The term “root cause” seems to confuse software developers, and it seems to have been that way for a long time. When a developer talks about “root cause” they tend to mean the place where the system started to go wrong.
For example, if you call a webservice and it returns bad results that the caller might have detected there are two things you could do. One, you could fix the caller to handle the error gracefully (often called defensive coding), or two you could fix the webservice to not return bad results. Most developers I’ve run into will tell you that fixing the web service is “root cause.” The idea being that if the web service didn’t do something bad, there’d be no need for defensive coding in the caller.
Fair enough, but this isn’t root cause. Root cause has to go further, a lot further. If root cause only goes so far as to fix the issue at the point of origination, then all you’ve done is fix one issue. Instead, you hve to be asking the question: “why did we make that mistake in the first place?” Was the webservice wrong because of a coding issue? Requirements? Design?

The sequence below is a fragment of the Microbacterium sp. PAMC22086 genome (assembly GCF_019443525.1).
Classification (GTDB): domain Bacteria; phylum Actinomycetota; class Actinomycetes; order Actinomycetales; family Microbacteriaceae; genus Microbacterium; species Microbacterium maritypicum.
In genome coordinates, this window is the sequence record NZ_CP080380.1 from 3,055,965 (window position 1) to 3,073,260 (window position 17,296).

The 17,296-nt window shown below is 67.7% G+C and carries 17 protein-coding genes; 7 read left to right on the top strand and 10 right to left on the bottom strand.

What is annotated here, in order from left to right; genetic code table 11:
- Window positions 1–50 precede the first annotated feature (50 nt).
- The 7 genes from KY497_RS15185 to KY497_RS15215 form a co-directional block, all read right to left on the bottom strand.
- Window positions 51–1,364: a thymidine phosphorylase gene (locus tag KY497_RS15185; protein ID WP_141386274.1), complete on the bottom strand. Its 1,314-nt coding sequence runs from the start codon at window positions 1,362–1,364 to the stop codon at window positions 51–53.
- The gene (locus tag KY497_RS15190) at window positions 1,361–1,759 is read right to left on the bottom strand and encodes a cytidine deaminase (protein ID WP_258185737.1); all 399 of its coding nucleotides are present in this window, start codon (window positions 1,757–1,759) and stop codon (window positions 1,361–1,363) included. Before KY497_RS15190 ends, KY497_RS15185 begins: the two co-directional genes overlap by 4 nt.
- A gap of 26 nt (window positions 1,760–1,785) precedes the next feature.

And further, why did you make a requirements, design or coding error? What can be done to catch issues of this type in the future? The bug you fixed is fixed, it isn’t going to be the next bug you deal with, but it is going to be one of a pattern of issues that you are not handling.
When you think about root cause, think beyond fixing the bug at the source. That’s helpful, but it isn’t exactly the root cause of why the problem was introduced in the first place. If you intend to stop future issues, you have to go further than just fixing the issue you have now.